A memorial unveiled by George Cadbury’s wife, Dame Elizabeth, to honour brave Bournville men who died during the First World War has been awarded special status.
The Bournville Cross has received Grade II listing following a decision by the Secretary of State for Culture, Media and Sport to see it formally recognised.
Unveiled 93 years ago, the memorial has now been placed on the List of Buildings of Special Architectural or Historic Interest – celebrating its historic importance and offering it special protection for the future.
Gillian Ellis, Heritage Manager at Bournville Village Trust, which manages the Bournville estate, said: “We are really pleased to see the Bournville Memorial Cross receive Grade II listing.
“Whilst it is already a much-loved and respected memorial in the village, it’s fantastic to see its historic and architectural importance recognised more widely.
“The listing will ensure that it is fully protected now and in the future, meaning that the sacrifices made by Bournville people will never be forgotten.”
Alan Shrimpton, whose great uncle Herbert Shrimpton died at Ypres and is commemorated on the memorial, said: “At the time of the First World War, Bournville was still a fairly small place and almost every street had multiple deaths.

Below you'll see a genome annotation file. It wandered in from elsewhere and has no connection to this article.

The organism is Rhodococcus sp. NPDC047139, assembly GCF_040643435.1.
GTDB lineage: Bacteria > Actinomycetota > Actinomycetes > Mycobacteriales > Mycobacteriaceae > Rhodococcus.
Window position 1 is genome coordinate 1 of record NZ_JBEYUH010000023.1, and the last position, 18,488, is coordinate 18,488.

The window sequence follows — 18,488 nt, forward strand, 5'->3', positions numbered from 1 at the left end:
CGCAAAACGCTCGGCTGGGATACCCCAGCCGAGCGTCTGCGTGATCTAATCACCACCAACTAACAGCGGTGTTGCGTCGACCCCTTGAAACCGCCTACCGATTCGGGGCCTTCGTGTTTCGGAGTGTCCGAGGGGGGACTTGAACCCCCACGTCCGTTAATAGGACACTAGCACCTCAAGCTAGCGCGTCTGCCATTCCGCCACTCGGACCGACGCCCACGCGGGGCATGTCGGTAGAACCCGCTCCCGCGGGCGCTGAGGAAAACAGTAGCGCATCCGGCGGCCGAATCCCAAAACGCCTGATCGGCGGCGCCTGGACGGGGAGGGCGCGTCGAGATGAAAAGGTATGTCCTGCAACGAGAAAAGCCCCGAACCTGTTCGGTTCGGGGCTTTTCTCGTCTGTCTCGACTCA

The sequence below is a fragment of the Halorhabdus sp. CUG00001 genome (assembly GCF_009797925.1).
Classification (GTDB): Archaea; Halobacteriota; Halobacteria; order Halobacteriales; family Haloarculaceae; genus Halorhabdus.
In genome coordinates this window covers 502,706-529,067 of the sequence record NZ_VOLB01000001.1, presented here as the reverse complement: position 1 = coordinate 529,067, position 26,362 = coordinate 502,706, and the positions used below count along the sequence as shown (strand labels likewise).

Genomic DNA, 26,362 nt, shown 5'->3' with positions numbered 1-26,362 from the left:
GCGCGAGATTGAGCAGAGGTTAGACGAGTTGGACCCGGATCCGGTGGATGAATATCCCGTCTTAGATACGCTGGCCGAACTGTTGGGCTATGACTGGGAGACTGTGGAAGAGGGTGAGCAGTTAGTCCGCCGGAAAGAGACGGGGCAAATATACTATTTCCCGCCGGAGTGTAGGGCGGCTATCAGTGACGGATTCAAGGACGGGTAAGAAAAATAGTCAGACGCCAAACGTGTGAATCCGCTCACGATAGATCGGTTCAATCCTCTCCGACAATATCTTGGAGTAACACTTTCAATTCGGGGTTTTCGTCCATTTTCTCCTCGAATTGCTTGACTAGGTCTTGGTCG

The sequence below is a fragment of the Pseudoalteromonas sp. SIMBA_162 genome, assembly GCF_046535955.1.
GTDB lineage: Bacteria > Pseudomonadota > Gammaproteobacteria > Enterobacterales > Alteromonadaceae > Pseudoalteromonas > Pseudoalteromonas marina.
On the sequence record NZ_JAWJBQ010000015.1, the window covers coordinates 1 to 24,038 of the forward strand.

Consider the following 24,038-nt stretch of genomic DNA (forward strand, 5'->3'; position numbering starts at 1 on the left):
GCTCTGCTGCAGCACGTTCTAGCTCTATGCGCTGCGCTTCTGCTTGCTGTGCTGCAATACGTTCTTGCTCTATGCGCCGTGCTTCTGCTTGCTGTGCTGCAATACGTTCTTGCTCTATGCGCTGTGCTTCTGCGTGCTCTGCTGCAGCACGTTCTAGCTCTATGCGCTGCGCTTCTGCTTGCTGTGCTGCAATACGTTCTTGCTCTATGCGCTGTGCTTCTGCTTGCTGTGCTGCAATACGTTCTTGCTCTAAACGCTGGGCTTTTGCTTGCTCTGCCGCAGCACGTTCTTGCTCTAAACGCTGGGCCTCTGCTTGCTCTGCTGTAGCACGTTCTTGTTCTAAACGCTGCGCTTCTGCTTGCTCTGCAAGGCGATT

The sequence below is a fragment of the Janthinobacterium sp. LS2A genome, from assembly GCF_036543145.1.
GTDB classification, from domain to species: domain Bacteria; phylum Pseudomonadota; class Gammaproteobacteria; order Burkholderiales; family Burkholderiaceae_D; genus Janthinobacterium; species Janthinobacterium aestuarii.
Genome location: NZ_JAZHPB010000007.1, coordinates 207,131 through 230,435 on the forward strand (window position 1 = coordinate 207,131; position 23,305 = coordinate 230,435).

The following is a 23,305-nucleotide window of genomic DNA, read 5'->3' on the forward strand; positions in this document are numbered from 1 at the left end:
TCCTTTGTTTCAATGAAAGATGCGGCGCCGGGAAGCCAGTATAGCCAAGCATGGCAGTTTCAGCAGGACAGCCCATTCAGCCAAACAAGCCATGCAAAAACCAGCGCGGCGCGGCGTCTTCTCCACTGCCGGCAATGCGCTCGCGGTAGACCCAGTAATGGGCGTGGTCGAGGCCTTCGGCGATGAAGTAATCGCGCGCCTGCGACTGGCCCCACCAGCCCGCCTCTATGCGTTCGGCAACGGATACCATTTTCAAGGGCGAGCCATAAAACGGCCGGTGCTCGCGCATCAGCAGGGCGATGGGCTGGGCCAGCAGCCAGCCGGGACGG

“My family on both my mother’s and father’s side all worked at Cadburys and I am very pleased to see ours and other families loss protected and remembered for ever.”
The Bournville Memorial, off Sycamore Road, is a lantern cross in the medieval style which was was funded by people in the village at the time.
It was unveiled on July 25, 1923 by George Cadbury’s wife, and well-known philanthropist, Dame Elizabeth Cadbury at a ceremony led by local clergy.
In October 2000, it was proposed that the lettering and inscriptions on the memorial, which had become eroded over time, be re-cut. A fundraising appeal was launched and over £14,300 was raised to restore it.
Following its restoration, the memorial was re-dedicated by Reverend Peter Babington on 25 July 2003.
Three war memorials in Birmingham are among the latest to be listed over the last year through Historic England’s pledge to protect 2,500 memorials by 2018, marking the centenary of the First World War.
These include the Bournville Memorial Cross, Bartley Green War Memorial and Harborne War Memorial.